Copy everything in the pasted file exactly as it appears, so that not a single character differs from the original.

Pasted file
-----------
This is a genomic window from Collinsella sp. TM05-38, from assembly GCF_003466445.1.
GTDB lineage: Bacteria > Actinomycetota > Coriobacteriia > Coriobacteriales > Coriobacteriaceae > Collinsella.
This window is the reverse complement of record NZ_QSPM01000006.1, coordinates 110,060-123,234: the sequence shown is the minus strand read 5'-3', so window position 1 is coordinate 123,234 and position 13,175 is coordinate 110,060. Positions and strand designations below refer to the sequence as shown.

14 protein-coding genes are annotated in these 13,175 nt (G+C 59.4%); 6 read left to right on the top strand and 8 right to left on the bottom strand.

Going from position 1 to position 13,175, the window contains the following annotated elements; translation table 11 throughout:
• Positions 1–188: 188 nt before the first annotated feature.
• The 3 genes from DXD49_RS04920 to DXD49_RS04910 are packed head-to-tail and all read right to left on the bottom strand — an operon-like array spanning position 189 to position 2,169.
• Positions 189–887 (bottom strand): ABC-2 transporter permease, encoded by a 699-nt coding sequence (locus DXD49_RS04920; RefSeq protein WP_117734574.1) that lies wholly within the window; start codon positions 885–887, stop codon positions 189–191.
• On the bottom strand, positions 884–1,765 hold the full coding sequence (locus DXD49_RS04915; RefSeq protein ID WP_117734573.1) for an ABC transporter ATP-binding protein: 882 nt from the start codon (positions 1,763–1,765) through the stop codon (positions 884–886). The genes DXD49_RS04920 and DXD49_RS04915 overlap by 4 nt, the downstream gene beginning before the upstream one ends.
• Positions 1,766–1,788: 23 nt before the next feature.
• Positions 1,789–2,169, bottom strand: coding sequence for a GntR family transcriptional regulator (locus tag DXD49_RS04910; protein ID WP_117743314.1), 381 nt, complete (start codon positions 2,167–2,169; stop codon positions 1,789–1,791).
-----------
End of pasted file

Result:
This is a genomic window from Collinsella sp. TM05-38, from assembly GCF_003466445.1.
GTDB lineage: Bacteria > Actinomycetota > Coriobacteriia > Coriobacteriales > Coriobacteriaceae > Collinsella.
This window is the reverse complement of record NZ_QSPM01000006.1, coordinates 110,060-123,234: the sequence shown is the minus strand read 5'-3', so window position 1 is coordinate 123,234 and position 13,175 is coordinate 110,060. Positions and strand designations below refer to the sequence as shown.

14 protein-coding genes are annotated in these 13,175 nt (G+C 59.4%); 6 read left to right on the top strand and 8 right to left on the bottom strand.

Going from position 1 to position 13,175, the window contains the following annotated elements; translation table 11 throughout:
• Positions 1–188: 188 nt before the first annotated feature.
• The 3 genes from DXD49_RS04920 to DXD49_RS04910 are packed head-to-tail and all read right to left on the bottom strand — an operon-like array spanning position 189 to position 2,169.
• Positions 189–887 (bottom strand): ABC-2 transporter permease, encoded by a 699-nt coding sequence (locus DXD49_RS04920; RefSeq protein WP_117734574.1) that lies wholly within the window; start codon positions 885–887, stop codon positions 189–191.
• On the bottom strand, positions 884–1,765 hold the full coding sequence (locus DXD49_RS04915; RefSeq protein ID WP_117734573.1) for an ABC transporter ATP-binding protein: 882 nt from the start codon (positions 1,763–1,765) through the stop codon (positions 884–886). The genes DXD49_RS04920 and DXD49_RS04915 overlap by 4 nt, the downstream gene beginning before the upstream one ends.
• Positions 1,766–1,788: 23 nt before the next feature.
• Positions 1,789–2,169, bottom strand: coding sequence for a GntR family transcriptional regulator (locus tag DXD49_RS04910; protein ID WP_117743314.1), 381 nt, complete (start codon positions 2,167–2,169; stop codon positions 1,789–1,791).